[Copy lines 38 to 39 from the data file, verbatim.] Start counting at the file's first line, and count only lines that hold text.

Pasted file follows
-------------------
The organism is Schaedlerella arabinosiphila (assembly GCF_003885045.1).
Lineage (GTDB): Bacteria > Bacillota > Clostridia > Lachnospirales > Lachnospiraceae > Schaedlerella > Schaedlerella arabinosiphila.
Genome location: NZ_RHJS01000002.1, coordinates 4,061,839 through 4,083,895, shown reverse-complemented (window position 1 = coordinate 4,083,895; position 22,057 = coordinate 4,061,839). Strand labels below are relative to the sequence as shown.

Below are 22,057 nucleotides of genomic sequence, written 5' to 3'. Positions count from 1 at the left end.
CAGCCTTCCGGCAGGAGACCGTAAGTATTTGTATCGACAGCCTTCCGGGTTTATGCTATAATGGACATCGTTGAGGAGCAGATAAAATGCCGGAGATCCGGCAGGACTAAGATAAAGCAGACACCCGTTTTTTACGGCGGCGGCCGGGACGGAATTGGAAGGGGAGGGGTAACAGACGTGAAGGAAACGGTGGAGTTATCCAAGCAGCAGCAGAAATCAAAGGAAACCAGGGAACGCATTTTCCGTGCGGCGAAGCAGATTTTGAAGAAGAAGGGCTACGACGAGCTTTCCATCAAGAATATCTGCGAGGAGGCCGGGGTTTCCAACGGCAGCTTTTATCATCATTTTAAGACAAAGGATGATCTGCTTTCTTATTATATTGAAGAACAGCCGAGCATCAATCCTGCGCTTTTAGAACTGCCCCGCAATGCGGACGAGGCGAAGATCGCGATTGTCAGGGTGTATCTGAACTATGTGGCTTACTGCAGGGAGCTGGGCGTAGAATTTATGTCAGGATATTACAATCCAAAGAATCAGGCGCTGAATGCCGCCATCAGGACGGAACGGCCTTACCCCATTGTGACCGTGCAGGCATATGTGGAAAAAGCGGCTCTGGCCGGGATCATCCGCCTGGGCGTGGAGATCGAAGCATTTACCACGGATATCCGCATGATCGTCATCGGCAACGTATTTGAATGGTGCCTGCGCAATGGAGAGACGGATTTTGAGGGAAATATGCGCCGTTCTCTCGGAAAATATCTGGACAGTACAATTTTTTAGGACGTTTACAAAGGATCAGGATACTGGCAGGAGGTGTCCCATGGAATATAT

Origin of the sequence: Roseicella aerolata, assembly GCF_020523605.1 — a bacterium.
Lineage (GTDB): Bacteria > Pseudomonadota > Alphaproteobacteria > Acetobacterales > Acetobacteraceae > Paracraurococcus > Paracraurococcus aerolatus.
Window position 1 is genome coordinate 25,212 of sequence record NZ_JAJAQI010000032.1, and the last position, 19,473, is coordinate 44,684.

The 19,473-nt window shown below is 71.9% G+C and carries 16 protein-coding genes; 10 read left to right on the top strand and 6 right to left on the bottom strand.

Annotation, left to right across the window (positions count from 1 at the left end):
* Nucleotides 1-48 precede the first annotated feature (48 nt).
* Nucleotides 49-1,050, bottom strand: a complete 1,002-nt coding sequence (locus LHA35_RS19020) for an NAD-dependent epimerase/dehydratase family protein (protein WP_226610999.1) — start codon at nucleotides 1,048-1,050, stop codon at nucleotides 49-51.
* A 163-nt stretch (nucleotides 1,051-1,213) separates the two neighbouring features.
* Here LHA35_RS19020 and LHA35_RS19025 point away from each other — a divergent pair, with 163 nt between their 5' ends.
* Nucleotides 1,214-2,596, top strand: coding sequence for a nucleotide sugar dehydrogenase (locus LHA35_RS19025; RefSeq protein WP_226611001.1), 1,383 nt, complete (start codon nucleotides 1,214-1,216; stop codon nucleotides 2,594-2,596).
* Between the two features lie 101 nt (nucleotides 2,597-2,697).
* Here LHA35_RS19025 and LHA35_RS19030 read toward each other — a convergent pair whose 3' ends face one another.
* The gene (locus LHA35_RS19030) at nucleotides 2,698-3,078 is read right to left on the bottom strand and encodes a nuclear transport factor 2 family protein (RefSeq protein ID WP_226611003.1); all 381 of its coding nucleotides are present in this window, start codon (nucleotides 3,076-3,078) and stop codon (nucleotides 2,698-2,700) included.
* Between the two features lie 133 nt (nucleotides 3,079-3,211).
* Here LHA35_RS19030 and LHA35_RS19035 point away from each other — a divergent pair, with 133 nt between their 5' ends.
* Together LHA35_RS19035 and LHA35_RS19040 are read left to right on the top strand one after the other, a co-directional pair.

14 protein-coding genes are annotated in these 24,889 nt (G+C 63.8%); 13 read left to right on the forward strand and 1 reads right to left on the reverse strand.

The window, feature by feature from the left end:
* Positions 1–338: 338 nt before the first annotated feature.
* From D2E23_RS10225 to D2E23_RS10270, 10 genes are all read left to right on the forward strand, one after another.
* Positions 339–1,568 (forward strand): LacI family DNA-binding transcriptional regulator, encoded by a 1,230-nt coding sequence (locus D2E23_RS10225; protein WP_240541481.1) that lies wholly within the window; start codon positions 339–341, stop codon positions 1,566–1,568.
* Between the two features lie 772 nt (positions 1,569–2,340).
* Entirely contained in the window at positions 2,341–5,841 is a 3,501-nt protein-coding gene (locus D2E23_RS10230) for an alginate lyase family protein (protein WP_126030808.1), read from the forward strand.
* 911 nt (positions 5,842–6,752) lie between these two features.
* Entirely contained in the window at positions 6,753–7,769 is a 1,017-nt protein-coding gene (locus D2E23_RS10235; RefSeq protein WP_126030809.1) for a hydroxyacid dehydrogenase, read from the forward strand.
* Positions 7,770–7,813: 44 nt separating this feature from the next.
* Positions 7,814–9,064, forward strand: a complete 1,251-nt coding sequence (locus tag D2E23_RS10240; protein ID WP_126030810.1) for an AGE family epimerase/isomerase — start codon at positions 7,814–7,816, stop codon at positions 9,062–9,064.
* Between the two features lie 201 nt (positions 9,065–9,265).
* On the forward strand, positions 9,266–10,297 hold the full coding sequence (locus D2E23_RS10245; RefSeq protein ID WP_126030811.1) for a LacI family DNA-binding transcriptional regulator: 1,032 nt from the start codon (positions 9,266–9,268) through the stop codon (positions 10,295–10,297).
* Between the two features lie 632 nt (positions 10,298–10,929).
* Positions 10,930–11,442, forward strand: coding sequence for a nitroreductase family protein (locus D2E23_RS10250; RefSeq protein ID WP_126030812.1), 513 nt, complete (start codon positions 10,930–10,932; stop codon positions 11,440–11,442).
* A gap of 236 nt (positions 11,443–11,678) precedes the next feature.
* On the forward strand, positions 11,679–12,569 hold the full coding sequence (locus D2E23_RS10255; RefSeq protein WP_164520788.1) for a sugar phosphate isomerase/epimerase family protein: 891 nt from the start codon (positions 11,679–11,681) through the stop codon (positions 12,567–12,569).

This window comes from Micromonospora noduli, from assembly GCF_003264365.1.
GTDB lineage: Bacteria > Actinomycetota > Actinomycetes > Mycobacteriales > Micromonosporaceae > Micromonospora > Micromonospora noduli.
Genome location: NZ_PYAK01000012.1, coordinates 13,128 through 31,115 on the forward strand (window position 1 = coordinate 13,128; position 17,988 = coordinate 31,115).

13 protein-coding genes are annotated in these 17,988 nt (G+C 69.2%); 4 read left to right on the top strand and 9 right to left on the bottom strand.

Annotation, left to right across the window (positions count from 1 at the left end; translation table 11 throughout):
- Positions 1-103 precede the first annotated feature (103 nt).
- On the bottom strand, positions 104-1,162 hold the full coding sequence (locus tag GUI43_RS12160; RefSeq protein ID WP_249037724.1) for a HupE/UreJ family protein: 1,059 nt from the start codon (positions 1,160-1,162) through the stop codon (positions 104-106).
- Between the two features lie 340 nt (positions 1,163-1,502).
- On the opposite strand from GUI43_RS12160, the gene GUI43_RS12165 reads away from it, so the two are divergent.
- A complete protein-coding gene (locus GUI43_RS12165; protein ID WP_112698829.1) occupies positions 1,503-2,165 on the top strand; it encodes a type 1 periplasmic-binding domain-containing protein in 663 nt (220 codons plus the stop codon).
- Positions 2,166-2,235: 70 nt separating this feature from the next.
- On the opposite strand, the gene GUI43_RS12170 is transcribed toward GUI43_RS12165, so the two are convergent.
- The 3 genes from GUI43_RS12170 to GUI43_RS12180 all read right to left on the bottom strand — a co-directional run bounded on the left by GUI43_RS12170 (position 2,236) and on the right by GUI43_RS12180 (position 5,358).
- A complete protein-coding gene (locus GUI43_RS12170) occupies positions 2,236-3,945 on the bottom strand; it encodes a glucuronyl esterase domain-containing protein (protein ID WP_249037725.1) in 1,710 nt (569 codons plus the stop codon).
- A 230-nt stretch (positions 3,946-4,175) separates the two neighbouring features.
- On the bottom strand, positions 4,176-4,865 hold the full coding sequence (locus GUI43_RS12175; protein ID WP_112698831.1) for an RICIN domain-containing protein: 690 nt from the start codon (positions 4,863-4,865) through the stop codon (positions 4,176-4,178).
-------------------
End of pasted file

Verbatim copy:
* On the forward strand, positions 11,679–12,569 hold the full coding sequence (locus D2E23_RS10255; RefSeq protein WP_164520788.1) for a sugar phosphate isomerase/epimerase family protein: 891 nt from the start codon (positions 11,679–11,681) through the stop codon (positions 12,567–12,569).

This window comes from Micromonospora noduli, from assembly GCF_003264365.1.